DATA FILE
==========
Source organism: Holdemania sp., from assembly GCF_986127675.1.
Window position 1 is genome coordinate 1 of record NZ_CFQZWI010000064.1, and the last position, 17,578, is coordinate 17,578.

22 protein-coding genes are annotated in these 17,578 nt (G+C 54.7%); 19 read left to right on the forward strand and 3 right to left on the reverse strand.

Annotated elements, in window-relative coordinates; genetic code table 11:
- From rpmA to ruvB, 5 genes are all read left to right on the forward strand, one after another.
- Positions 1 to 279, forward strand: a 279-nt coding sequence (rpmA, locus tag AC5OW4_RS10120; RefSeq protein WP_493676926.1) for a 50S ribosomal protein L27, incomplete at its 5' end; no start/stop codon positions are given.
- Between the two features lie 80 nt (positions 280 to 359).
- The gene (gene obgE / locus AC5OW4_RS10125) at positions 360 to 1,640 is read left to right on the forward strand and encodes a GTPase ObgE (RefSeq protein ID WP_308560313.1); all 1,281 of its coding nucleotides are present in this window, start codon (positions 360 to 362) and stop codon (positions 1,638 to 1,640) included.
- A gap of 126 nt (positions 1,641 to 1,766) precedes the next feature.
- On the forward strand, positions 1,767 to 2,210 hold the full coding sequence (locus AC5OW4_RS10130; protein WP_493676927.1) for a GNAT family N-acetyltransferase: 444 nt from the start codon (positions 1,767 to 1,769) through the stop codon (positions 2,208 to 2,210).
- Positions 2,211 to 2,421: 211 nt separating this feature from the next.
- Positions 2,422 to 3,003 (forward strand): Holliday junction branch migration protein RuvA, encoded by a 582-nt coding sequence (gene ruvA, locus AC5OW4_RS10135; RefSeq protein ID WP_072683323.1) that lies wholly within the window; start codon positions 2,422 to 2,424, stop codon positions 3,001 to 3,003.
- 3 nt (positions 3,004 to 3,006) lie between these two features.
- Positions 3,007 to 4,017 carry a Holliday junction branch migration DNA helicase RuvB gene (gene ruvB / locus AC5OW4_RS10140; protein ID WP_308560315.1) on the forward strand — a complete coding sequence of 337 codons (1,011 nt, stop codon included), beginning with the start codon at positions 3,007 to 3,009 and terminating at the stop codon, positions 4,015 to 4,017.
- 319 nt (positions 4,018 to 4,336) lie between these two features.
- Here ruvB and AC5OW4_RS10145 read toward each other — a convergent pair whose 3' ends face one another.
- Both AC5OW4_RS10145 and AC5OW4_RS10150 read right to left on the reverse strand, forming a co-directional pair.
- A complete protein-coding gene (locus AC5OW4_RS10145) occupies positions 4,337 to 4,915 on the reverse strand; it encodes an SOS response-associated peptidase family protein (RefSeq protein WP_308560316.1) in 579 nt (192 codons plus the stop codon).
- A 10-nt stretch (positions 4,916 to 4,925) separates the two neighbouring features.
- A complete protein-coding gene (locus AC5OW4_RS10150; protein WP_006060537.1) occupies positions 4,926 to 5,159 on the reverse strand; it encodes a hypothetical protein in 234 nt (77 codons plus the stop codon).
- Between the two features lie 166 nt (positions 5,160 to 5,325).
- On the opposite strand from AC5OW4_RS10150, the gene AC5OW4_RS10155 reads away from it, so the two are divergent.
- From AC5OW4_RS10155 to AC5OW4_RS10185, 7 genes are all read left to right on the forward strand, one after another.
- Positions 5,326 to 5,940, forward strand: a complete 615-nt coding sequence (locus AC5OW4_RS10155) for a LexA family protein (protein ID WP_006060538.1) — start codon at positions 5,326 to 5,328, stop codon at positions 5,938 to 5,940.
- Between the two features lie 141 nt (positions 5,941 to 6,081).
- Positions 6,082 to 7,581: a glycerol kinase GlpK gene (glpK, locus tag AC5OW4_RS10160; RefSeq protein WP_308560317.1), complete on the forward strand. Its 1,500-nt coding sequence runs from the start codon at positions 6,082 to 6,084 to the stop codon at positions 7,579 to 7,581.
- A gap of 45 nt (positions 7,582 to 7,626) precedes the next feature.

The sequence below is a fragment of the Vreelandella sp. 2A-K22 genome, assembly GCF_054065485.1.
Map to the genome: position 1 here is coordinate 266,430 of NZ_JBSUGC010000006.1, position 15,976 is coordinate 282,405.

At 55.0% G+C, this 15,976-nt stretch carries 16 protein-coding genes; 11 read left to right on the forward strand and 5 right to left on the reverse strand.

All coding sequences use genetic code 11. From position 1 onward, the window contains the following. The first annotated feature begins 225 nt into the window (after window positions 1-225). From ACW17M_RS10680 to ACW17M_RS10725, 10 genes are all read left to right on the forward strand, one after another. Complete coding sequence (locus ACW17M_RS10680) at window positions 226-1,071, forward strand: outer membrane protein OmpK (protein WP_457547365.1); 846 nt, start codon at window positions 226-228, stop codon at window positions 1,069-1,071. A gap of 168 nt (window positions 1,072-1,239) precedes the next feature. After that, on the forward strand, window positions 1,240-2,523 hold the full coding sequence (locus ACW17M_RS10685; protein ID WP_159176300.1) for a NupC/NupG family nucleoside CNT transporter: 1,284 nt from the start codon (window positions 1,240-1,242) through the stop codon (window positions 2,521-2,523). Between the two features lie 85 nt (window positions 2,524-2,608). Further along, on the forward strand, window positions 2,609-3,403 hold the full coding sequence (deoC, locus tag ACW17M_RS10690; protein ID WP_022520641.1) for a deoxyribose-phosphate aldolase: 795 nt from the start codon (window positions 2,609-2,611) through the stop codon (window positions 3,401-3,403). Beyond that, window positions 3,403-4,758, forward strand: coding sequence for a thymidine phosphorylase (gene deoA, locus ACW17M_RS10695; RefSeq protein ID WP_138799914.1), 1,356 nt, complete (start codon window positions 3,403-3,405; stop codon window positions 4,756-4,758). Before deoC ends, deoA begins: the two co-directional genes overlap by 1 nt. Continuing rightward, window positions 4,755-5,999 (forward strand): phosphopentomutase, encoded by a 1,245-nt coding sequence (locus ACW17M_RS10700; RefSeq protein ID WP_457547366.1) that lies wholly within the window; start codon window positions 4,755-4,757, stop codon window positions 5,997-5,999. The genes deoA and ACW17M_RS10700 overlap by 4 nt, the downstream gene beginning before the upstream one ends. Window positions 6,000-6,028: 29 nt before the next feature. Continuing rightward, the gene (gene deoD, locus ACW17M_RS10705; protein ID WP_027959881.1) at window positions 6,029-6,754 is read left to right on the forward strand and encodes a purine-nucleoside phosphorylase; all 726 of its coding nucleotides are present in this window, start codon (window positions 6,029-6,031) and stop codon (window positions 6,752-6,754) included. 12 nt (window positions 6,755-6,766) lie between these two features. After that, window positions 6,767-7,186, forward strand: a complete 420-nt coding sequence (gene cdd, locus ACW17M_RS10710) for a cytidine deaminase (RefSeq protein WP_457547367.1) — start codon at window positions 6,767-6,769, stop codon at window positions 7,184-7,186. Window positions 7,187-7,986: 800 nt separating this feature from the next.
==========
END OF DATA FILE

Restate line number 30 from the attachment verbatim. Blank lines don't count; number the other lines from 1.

At 55.0% G+C, this 15,976-nt stretch carries 16 protein-coding genes; 11 read left to right on the forward strand and 5 right to left on the reverse strand.